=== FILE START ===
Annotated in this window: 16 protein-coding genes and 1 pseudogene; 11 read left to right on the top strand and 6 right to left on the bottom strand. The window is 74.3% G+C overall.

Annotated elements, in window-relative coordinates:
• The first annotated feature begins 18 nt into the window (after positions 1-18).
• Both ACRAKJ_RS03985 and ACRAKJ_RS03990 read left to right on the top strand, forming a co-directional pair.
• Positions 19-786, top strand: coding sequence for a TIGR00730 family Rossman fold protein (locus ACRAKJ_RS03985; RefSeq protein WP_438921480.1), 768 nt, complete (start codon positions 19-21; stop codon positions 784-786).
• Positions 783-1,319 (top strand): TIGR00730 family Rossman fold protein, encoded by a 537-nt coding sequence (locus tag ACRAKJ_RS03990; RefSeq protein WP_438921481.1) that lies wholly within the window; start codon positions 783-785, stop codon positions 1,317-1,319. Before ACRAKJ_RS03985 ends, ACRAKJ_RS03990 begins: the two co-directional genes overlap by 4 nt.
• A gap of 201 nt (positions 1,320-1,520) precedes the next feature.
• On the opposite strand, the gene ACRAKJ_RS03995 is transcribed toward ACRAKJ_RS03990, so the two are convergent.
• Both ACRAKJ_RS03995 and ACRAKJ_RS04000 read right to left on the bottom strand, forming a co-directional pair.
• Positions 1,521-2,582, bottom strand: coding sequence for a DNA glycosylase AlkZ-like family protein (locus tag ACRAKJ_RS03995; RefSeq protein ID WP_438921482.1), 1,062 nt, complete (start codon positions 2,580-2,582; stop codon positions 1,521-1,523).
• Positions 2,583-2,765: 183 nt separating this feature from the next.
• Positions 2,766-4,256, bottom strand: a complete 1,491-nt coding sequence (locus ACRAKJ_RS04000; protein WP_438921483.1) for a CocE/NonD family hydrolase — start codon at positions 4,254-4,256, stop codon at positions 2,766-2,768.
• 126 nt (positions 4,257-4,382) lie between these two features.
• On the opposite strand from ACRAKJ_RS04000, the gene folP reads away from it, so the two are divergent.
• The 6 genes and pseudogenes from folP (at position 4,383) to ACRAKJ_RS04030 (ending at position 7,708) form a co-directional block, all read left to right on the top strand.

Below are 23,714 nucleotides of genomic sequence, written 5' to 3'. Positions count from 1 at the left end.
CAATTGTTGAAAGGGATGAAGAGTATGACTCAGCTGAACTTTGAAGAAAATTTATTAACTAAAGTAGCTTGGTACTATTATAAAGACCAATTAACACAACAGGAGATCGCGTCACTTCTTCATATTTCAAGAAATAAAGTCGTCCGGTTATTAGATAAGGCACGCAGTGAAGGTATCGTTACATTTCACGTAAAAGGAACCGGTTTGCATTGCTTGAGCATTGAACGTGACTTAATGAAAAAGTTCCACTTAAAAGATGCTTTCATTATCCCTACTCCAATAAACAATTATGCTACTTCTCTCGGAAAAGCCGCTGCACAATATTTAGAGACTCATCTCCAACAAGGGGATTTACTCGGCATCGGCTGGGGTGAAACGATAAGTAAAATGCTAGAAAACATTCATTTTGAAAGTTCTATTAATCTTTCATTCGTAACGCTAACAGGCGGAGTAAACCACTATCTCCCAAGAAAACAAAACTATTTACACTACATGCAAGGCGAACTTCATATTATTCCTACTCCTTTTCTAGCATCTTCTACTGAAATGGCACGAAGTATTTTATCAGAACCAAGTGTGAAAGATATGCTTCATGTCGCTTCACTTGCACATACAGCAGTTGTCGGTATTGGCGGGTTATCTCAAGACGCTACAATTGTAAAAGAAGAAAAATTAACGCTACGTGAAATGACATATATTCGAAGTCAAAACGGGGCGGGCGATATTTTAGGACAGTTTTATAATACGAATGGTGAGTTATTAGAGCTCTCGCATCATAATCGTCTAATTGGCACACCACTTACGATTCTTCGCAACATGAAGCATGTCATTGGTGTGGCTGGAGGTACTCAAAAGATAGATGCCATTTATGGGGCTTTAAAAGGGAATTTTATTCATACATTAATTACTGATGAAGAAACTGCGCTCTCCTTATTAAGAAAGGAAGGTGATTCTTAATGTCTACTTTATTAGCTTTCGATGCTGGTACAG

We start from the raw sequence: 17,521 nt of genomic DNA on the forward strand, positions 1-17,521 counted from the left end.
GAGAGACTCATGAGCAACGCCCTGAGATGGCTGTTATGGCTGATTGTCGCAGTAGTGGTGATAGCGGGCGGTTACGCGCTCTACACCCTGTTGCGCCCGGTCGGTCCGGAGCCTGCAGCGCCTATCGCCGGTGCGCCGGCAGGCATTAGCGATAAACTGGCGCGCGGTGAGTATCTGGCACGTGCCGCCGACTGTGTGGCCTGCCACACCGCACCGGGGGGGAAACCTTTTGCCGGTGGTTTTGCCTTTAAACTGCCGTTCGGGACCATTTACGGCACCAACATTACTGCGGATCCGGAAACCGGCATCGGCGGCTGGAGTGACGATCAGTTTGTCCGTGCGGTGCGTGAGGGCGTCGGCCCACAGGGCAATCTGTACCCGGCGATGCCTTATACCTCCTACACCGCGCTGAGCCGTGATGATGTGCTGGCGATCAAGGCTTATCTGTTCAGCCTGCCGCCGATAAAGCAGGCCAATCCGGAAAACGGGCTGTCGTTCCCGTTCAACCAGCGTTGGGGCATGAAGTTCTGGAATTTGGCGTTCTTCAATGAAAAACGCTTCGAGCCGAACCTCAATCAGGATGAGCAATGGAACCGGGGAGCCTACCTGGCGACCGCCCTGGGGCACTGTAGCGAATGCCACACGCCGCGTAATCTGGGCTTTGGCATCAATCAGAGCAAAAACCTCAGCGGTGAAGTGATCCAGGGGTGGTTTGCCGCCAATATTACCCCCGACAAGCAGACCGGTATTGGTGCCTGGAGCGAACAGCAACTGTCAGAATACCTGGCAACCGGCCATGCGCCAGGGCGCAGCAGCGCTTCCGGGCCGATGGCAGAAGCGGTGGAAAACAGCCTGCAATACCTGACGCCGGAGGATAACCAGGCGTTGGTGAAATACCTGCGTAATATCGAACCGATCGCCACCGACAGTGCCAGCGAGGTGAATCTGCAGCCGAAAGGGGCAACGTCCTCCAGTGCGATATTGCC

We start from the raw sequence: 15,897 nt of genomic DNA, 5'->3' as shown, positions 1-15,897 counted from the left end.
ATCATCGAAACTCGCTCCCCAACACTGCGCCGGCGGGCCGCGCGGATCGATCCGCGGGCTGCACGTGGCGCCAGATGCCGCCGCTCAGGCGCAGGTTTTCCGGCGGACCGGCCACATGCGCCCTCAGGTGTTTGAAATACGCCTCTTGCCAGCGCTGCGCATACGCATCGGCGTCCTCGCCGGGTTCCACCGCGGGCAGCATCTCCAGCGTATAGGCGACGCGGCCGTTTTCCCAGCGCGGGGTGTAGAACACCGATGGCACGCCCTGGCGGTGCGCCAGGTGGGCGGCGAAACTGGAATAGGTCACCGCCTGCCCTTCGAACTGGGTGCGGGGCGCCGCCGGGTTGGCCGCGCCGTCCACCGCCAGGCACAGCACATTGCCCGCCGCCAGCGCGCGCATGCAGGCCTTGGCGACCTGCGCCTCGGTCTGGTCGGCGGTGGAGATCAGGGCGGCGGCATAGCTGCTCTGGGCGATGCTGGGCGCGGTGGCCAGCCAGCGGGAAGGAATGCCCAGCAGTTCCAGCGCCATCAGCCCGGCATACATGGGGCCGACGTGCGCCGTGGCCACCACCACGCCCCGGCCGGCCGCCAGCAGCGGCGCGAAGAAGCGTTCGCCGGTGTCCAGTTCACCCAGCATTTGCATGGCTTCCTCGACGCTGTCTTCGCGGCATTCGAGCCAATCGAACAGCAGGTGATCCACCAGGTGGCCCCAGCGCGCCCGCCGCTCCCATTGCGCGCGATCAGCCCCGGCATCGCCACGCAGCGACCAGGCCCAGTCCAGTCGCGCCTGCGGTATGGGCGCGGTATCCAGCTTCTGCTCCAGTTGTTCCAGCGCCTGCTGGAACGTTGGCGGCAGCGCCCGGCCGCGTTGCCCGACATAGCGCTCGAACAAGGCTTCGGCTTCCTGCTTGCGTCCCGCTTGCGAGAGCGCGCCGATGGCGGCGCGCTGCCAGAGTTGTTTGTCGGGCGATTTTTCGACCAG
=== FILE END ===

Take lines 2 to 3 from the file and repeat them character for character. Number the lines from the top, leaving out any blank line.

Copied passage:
Annotated elements, in window-relative coordinates:
• The first annotated feature begins 18 nt into the window (after positions 1-18).